The two people most responsible for bringing jazz music into the mainstream got together 60 years ago this month and cut a record that is now an historical touchstone. I’m speaking of “Ella and Louis” the first duet album by jazz titans Fitzgerald and Armstrong.
Ella Fitzgerald and Louis Armstrong recorded their first duet album 60 years ago.
But the unsung hero of this project — and of popularizing jazz music as well as integrating audiences and venues — was Norman Granz.
“Ella and Louis” fueled a revival of that body of work we call The Great American Songbook — a treasure trove of music mostly created by white Jewish men — and spread it to a multi-cultural audience. And there it sits today, with most major artists giving their take on the various songs in the (informal) Songbook. In fact, Michael Feinstein gets a laugh out of telling audiences his name for it — “the Rod Stewart songbook.”
Norman Granz was a music promoter, concert impresario, talent agent and founder of several record labels — the best-known and most successful of which is Verve. His name is synonymous with jazz music to those in the know.
Most of the big-name jazz stars you’ve heard of were on a Granz record label and a Granz-produced concert. He was white and Jewish and was determined to integrate jazz music through music.
His biggest accomplishment was probably JATP –“Jazz at the Philharmonic” — which became a catalog of firsts.
In 1944 the Philharmonic Auditorium in Los Angeles had never featured jazz music before, and it didn’t intend to until Granz started working on them. The first concert was so successful that several more followed. JATP became international concert tours and popular live albums.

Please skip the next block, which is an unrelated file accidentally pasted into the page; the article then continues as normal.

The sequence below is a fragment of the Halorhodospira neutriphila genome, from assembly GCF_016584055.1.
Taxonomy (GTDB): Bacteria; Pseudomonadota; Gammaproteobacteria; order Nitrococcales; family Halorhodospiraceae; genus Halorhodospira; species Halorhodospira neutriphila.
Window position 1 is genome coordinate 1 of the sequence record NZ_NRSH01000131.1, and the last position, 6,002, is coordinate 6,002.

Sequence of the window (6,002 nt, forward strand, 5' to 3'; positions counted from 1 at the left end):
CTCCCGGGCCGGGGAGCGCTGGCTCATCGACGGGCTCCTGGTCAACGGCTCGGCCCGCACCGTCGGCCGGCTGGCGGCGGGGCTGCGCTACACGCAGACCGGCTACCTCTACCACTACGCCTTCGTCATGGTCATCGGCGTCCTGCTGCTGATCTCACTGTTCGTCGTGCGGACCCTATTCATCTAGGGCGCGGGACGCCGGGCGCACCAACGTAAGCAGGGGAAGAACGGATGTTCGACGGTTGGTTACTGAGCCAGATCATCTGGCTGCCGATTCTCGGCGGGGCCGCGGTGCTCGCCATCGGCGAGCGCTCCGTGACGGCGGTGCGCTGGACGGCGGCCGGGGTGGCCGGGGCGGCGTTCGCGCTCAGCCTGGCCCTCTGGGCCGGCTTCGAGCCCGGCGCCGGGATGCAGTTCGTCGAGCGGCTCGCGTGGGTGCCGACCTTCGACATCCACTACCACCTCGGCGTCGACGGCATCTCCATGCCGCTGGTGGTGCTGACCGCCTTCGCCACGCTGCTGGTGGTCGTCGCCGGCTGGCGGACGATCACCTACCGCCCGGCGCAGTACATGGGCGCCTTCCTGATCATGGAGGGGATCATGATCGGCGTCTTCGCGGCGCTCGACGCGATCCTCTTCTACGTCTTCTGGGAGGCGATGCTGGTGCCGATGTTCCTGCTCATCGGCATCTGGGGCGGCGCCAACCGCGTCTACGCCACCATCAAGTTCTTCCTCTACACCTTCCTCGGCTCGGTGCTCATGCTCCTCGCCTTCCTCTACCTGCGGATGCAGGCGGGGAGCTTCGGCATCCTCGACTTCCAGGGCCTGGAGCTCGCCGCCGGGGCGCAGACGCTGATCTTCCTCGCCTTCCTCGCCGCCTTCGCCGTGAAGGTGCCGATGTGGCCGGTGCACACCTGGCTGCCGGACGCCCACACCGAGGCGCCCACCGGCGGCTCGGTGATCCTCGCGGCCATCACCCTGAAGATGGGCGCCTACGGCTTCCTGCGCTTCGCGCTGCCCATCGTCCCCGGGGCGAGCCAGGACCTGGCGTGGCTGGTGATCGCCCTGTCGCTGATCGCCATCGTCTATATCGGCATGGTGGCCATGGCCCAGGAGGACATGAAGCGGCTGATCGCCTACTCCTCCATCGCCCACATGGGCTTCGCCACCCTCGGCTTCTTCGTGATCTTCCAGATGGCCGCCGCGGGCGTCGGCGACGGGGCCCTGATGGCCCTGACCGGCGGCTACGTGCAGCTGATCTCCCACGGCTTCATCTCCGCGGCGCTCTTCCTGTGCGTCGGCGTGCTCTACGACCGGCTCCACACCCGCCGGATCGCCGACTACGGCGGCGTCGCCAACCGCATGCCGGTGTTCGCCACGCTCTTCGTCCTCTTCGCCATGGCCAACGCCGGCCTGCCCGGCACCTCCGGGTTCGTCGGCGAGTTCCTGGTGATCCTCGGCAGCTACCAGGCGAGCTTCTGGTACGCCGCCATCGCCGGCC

Using an integrated bill of performers, Granz refused to book the show at segregated theaters and halls. The tour ran for over ten years, until about 1957.
But as well as getting the music out to integrated audiences in integrated music halls, Granz got the musicians higher pay and acceptance at formerly segregated lodging while on tour.
He later tackled the task of integrating the hotels and casinos in Las Vegas.
In other words, the Norman Granz legacy is monumental. And along the path, his career was marked by remarkable accomplishments. And that was perfectly exemplified by the album he produced 60 years ago — “Ella and Louis.”
“It was perhaps more of a cultural leap, in the middle of that tumultuous century, that two black performers could be considered the best interpreters of white show tunes, and that the extemporaneous heart of jazz could elevate the whole to iconic status, desegregating American popular culture in just eleven songs.”
For the full story behind this album, you can check out this link:
The Story of ‘Ella and Louis,’ 60 Years Later